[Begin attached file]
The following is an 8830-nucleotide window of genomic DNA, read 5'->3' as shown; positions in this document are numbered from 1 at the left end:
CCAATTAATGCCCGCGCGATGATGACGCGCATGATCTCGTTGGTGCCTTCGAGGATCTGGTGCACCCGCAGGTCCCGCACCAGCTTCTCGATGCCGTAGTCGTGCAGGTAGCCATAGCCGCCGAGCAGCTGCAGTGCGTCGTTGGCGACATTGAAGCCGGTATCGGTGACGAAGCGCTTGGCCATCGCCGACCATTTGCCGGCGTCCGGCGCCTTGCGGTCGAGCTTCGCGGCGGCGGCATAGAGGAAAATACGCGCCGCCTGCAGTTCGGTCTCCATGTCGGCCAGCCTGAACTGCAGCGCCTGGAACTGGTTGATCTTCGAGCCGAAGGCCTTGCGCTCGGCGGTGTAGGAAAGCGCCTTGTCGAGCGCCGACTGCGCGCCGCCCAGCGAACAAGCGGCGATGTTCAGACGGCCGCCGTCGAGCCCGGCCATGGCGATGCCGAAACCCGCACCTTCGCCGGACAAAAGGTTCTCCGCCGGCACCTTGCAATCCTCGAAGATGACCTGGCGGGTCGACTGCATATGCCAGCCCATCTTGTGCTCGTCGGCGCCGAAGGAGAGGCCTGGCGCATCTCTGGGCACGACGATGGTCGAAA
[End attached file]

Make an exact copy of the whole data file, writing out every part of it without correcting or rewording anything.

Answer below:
The following is an 8830-nucleotide window of genomic DNA, read 5'->3' as shown; positions in this document are numbered from 1 at the left end:
CCAATTAATGCCCGCGCGATGATGACGCGCATGATCTCGTTGGTGCCTTCGAGGATCTGGTGCACCCGCAGGTCCCGCACCAGCTTCTCGATGCCGTAGTCGTGCAGGTAGCCATAGCCGCCGAGCAGCTGCAGTGCGTCGTTGGCGACATTGAAGCCGGTATCGGTGACGAAGCGCTTGGCCATCGCCGACCATTTGCCGGCGTCCGGCGCCTTGCGGTCGAGCTTCGCGGCGGCGGCATAGAGGAAAATACGCGCCGCCTGCAGTTCGGTCTCCATGTCGGCCAGCCTGAACTGCAGCGCCTGGAACTGGTTGATCTTCGAGCCGAAGGCCTTGCGCTCGGCGGTGTAGGAAAGCGCCTTGTCGAGCGCCGACTGCGCGCCGCCCAGCGAACAAGCGGCGATGTTCAGACGGCCGCCGTCGAGCCCGGCCATGGCGATGCCGAAACCCGCACCTTCGCCGGACAAAAGGTTCTCCGCCGGCACCTTGCAATCCTCGAAGATGACCTGGCGGGTCGACTGCATATGCCAGCCCATCTTGTGCTCGTCGGCGCCGAAGGAGAGGCCTGGCGCATCTCTGGGCACGACGATGGTCGAAA